Social disadvantage and adolescent stress

Heller School for Social Policy and Management, Brandeis University, Waltham, Massachusetts 02453-9110, USA.
Journal of Adolescent Health (Impact Factor: 3.61). 01/2006; 37(6):484-92. DOI: 10.1016/j.jadohealth.2004.11.126
Source: PubMed


Low socioeconomic status (SES) and minority race/ethnicity are both associated with chronic stress and co-vary in American society. As such, these factors are often used synonymously, without clear theoretical conceptualization of their roles in the development of stress-related health disparities. This study theorized that race/ethnicity and SES reflect social disadvantage, which is the underlying factor in the development of stress-related illness, and examined how social disadvantage, defined in terms of both race/ethnicity and SES, influences adolescents’ stress.

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Available from: Elizabeth Goodman, Feb 24, 2014
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    Full-text · Chapter · May 2015
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    • "Thus, following adjustment for objective SES, lower SSSsociety was associated with poorer self-rated health, both crosssectionally and longitudinally in US 12e19 year-olds (Goodman et al., 2007), with poorer self-rated health, increased health complaints , chronic illness and psychological distress in Finnish 15 year-olds (Karvonen and Rahkonen, 2011) and with presence of mood, anxiety, disruptive behaviour and substance disorders in US 13e18 year-olds (McLaughlin et al., 2012). However, in other studies, SSS-society was associated with health (stress) only among certain sub-groups of US 12e19 year-olds (Goodman et al., 2005) or with certain health measures (positive psychological characteristics ) but not others (physiological measures; negative psychological characteristics) among US 14e19 year-olds (Chen and Paterson, 2006). Significantly, none of these studies were conducted in the UK, a country characterised by large socio-economic inequalities compared with other industrialised nations (Hills, 2010). "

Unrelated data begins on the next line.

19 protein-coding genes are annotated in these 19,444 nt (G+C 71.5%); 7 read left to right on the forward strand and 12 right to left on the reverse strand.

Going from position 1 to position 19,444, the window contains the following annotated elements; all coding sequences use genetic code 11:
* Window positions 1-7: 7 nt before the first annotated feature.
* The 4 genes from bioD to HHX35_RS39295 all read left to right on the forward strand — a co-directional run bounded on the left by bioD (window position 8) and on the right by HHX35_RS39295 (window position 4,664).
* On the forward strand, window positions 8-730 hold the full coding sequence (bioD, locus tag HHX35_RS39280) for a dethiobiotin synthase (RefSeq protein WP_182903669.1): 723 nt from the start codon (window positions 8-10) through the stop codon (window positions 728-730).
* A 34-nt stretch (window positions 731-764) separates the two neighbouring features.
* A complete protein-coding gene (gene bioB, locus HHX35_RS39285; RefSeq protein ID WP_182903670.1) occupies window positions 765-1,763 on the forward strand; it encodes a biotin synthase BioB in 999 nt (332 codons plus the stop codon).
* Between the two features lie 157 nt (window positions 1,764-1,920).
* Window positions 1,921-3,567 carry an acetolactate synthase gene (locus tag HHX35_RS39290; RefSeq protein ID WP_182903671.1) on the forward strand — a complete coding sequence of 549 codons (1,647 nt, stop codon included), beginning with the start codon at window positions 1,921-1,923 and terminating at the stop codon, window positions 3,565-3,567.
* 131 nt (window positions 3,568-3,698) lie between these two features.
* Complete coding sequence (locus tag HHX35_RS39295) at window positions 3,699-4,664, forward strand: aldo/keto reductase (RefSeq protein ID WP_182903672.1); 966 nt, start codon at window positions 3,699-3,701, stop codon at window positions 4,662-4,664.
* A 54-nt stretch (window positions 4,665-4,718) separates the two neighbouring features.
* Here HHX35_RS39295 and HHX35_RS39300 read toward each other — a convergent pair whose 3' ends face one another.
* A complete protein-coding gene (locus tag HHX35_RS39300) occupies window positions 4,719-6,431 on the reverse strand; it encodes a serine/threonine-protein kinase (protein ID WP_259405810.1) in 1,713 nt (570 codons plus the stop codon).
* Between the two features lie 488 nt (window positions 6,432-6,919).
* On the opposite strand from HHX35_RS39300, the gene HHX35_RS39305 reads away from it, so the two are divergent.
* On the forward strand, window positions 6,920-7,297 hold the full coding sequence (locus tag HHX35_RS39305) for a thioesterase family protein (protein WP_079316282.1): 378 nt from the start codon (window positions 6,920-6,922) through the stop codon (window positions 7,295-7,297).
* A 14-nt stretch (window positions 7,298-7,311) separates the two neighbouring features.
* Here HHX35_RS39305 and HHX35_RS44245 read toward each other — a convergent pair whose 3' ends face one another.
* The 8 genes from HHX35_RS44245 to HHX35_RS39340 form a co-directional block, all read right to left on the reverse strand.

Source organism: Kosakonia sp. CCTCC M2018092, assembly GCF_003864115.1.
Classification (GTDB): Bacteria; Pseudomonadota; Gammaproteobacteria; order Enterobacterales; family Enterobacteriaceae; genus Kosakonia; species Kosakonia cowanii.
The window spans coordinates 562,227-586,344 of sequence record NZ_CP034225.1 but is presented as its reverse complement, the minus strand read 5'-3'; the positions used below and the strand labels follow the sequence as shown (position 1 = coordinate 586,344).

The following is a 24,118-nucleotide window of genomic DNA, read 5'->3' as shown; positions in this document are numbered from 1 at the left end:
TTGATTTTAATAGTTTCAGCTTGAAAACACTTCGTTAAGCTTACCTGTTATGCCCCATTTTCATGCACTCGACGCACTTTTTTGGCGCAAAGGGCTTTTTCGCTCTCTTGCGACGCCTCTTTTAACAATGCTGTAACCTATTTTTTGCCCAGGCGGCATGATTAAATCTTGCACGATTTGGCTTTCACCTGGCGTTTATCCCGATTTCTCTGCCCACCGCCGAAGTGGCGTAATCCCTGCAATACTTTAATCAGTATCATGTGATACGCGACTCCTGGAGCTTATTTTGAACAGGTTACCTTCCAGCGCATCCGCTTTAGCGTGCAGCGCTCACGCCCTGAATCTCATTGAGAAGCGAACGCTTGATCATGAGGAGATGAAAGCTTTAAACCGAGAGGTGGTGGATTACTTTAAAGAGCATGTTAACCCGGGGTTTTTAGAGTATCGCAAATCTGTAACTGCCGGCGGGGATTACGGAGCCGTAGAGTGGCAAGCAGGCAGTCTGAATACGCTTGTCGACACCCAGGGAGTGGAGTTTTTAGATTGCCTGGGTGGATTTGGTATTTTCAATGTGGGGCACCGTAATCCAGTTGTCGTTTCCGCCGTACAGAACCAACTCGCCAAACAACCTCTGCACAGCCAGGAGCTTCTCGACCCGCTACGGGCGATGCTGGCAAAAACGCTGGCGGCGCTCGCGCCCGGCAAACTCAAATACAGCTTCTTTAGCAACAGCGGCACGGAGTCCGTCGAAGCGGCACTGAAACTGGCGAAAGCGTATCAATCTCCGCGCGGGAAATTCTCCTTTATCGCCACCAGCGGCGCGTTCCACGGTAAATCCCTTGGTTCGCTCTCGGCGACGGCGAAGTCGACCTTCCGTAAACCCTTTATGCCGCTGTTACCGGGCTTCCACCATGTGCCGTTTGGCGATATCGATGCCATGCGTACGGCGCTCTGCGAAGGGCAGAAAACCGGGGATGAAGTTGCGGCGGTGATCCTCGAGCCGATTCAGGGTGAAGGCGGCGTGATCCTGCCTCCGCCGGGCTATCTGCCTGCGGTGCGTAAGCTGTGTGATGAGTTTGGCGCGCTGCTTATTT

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    Full-text · Article · Sep 2014 · Social Science & Medicine
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    • "According to Rahkonen et al., both past and present socioeconomic status are important determinants of adult health [27]. This discrepancy could be due to the assessment of SES in this study: Strong evidence of the construct validity of the MacArthur scales is found in both middle-aged and older men and women [28], and the validity in relation to young people has been tested with good results previously [29–31]. However, Rahkonen et al. argue that the socioeconomic status of destination, that is one’s own education, has a higher impact on health status across age groups [27]. "
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    Full-text · Article · Sep 2013 · PLoS ONE
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